The National Football League officially ditched its replacement referees this week, to the delight of fans. But did you know there’s a lesson HR pros can take away from the debacle, too?
When you boil everything down, the NFL’s woes came from using temporary workers.
The difference: In most companies, temporary staff don’t have much of an opportunity to make major mistakes that can hurt the company and its employees.
Unfortunately for the NFL, that wasn’t case — they had no option when it came to hiring the replacement refs, and the officials’ mistakes were viewed by millions of people on TV and caused a media firestorm.
Luckily, that doesn’t have to be the case with your firm. But what should you be looking for when it comes to temp workers — and should you even be looking for temp staff at all?
Does it make sense?
Some companies in a bind make the mistake of thinking they can get by in hiring temps for key positions.
But that could be a serious mistake: Too many times, temporary staffers don’t have the horsepower you need to get the job done.
That can cause serious disruptions in operations — and nullify any savings you’ll feel in payroll from not bringing on a full-time staffer.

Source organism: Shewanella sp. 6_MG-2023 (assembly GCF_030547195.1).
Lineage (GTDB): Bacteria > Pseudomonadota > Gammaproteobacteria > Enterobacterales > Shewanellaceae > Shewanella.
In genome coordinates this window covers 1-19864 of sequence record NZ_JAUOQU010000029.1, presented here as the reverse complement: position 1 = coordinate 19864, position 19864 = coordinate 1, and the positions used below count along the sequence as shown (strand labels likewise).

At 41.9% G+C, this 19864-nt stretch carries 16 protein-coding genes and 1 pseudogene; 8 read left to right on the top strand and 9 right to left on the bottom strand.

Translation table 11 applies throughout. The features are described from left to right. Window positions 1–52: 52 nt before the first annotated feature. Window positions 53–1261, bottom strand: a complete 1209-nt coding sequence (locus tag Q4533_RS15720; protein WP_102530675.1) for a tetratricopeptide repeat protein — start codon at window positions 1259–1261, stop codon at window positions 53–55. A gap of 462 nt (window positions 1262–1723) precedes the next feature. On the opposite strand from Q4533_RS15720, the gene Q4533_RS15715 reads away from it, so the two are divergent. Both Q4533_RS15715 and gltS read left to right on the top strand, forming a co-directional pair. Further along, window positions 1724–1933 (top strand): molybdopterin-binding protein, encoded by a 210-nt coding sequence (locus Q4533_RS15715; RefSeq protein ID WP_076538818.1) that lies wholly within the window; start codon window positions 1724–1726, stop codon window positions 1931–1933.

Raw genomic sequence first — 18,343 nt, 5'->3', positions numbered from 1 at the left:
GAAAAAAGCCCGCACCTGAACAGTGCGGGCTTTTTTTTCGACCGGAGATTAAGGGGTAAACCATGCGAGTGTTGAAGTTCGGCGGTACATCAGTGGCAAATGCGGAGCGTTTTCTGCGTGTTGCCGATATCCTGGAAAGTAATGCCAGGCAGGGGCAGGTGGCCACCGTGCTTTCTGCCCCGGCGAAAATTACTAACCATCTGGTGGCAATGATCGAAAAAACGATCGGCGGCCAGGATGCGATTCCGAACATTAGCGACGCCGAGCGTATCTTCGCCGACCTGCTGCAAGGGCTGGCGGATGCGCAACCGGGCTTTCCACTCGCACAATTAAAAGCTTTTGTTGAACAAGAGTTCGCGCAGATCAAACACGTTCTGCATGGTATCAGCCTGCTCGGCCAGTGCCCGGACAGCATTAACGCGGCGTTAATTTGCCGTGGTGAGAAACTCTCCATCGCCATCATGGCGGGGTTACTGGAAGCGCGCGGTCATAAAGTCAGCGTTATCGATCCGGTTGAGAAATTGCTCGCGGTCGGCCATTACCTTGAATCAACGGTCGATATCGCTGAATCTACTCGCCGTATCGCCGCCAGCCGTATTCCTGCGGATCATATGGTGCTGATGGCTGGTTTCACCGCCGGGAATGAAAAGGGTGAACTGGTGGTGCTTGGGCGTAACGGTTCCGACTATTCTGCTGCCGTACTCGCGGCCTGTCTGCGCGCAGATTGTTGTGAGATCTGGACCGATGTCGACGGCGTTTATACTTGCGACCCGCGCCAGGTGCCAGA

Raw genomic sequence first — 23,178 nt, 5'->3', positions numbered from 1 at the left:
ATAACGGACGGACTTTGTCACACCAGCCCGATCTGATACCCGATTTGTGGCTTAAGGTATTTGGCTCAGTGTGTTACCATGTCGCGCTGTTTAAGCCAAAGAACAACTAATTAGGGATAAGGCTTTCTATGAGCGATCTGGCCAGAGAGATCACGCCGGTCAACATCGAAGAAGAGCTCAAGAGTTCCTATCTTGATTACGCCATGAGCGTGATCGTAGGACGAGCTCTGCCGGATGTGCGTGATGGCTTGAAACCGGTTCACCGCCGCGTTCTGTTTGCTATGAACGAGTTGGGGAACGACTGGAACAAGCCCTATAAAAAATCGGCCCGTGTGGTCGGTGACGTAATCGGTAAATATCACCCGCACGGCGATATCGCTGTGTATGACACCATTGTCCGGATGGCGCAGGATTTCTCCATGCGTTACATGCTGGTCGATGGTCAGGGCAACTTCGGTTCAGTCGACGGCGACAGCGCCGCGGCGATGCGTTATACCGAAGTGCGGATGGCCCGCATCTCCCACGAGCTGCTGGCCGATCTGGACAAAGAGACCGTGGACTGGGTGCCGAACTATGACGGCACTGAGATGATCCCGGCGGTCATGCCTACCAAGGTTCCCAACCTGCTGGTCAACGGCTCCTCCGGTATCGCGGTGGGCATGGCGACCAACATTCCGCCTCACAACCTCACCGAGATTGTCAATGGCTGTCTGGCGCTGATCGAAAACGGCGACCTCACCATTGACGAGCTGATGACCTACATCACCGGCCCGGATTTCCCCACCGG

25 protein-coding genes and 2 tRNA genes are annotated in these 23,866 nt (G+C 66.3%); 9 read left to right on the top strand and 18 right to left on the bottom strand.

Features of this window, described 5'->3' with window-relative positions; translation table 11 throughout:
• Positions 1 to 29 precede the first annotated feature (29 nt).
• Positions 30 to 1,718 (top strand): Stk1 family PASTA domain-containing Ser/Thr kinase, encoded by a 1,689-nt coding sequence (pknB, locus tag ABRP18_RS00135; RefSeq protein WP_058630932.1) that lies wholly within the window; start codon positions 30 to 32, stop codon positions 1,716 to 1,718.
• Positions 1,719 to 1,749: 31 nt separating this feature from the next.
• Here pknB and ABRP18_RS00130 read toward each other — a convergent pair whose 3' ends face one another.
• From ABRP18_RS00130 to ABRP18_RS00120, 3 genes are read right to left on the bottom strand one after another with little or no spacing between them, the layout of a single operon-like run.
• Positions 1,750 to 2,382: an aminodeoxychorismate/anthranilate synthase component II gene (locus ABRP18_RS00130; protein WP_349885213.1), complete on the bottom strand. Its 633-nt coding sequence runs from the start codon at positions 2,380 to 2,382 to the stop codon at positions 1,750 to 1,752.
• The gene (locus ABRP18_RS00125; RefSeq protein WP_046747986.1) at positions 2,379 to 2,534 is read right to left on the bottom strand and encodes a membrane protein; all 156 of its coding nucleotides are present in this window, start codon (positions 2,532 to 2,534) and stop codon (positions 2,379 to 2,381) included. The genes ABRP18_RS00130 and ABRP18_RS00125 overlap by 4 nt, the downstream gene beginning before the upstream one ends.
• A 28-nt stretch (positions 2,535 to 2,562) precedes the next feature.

The key: Be scrupulous in considering which open positions can justify having temps involved — and which ones would benefit from a more permanent employee.
Keep 4 areas in mind
If you do see a value in bringing in temporary staff, especially if you’re in a small business, there are a handful of guidelines you should keep in mind:
- Training. Will someone need to hold a temp’s hand throughout his or her entire stay at the firm? Or can you just sit the temp down, tell him or her what to do and go about your day? Depending on the position, having someone peeking over the temp’s shoulder all day may just not be worth it.
- Your employees. How will your current staff be affected by temporary workers? Will they also need to monitor the worker when the supervisor has to handle something else — and what effect will that have on morale?
- Quality. Unlike a new full-time staffer, you need results from a temp and fast. If you hire a temp and he or she isn’t cutting it, you need to be able to cut him or her loose and get someone else in to do the job — even if it’s one your own employees.
- Customers. If a temp is going to interact with business partners, vendors or customers, you need to be sure they’ll be a good face for the company.